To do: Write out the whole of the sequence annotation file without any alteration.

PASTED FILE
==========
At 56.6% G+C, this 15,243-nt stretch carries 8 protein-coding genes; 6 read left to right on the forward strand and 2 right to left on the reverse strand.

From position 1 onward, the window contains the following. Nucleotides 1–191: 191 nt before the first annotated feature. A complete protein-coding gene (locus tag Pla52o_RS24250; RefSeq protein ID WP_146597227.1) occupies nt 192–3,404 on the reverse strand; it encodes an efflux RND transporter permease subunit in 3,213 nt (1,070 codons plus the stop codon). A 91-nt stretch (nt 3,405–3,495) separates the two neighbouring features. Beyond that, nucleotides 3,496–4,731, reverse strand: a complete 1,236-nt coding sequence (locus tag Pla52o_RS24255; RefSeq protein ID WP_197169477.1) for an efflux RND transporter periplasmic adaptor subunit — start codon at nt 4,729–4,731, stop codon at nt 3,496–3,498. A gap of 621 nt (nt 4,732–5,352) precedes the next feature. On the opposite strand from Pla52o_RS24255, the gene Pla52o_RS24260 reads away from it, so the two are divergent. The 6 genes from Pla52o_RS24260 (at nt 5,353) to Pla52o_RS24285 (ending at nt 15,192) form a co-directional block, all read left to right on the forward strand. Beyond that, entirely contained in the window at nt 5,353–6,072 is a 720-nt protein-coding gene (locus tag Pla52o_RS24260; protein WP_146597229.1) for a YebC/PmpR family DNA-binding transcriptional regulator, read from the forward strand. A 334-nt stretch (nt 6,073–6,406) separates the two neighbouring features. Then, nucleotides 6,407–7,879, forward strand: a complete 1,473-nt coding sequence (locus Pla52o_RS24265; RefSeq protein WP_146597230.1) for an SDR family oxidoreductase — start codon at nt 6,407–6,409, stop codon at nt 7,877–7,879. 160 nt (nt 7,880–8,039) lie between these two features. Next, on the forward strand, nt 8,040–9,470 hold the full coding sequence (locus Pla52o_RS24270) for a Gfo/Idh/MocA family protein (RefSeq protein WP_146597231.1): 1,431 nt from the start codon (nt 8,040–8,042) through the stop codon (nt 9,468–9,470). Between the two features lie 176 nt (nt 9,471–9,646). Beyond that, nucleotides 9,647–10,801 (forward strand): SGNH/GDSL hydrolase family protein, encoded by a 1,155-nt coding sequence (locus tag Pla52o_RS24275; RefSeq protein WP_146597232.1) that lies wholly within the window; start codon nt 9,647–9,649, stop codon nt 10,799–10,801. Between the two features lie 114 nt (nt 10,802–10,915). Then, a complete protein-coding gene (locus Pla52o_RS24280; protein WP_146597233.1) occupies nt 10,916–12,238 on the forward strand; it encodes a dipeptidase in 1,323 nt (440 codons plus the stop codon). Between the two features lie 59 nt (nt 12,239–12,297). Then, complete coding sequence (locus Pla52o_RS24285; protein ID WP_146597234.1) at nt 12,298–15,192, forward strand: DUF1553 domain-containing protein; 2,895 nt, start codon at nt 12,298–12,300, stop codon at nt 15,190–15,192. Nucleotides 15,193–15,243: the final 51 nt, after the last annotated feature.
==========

At 56.6% G+C, this 15,243-nt stretch carries 8 protein-coding genes; 6 read left to right on the forward strand and 2 right to left on the reverse strand.

From position 1 onward, the window contains the following. Nucleotides 1–191: 191 nt before the first annotated feature. A complete protein-coding gene (locus tag Pla52o_RS24250; RefSeq protein ID WP_146597227.1) occupies nt 192–3,404 on the reverse strand; it encodes an efflux RND transporter permease subunit in 3,213 nt (1,070 codons plus the stop codon). A 91-nt stretch (nt 3,405–3,495) separates the two neighbouring features. Beyond that, nucleotides 3,496–4,731, reverse strand: a complete 1,236-nt coding sequence (locus tag Pla52o_RS24255; RefSeq protein ID WP_197169477.1) for an efflux RND transporter periplasmic adaptor subunit — start codon at nt 4,729–4,731, stop codon at nt 3,496–3,498. A gap of 621 nt (nt 4,732–5,352) precedes the next feature. On the opposite strand from Pla52o_RS24255, the gene Pla52o_RS24260 reads away from it, so the two are divergent. The 6 genes from Pla52o_RS24260 (at nt 5,353) to Pla52o_RS24285 (ending at nt 15,192) form a co-directional block, all read left to right on the forward strand. Beyond that, entirely contained in the window at nt 5,353–6,072 is a 720-nt protein-coding gene (locus tag Pla52o_RS24260; protein WP_146597229.1) for a YebC/PmpR family DNA-binding transcriptional regulator, read from the forward strand. A 334-nt stretch (nt 6,073–6,406) separates the two neighbouring features. Then, nucleotides 6,407–7,879, forward strand: a complete 1,473-nt coding sequence (locus Pla52o_RS24265; RefSeq protein WP_146597230.1) for an SDR family oxidoreductase — start codon at nt 6,407–6,409, stop codon at nt 7,877–7,879. 160 nt (nt 7,880–8,039) lie between these two features. Next, on the forward strand, nt 8,040–9,470 hold the full coding sequence (locus Pla52o_RS24270) for a Gfo/Idh/MocA family protein (RefSeq protein WP_146597231.1): 1,431 nt from the start codon (nt 8,040–8,042) through the stop codon (nt 9,468–9,470). Between the two features lie 176 nt (nt 9,471–9,646). Beyond that, nucleotides 9,647–10,801 (forward strand): SGNH/GDSL hydrolase family protein, encoded by a 1,155-nt coding sequence (locus tag Pla52o_RS24275; RefSeq protein WP_146597232.1) that lies wholly within the window; start codon nt 9,647–9,649, stop codon nt 10,799–10,801. Between the two features lie 114 nt (nt 10,802–10,915). Then, a complete protein-coding gene (locus Pla52o_RS24280; protein WP_146597233.1) occupies nt 10,916–12,238 on the forward strand; it encodes a dipeptidase in 1,323 nt (440 codons plus the stop codon). Between the two features lie 59 nt (nt 12,239–12,297). Then, complete coding sequence (locus Pla52o_RS24285; protein ID WP_146597234.1) at nt 12,298–15,192, forward strand: DUF1553 domain-containing protein; 2,895 nt, start codon at nt 12,298–12,300, stop codon at nt 15,190–15,192. Nucleotides 15,193–15,243: the final 51 nt, after the last annotated feature.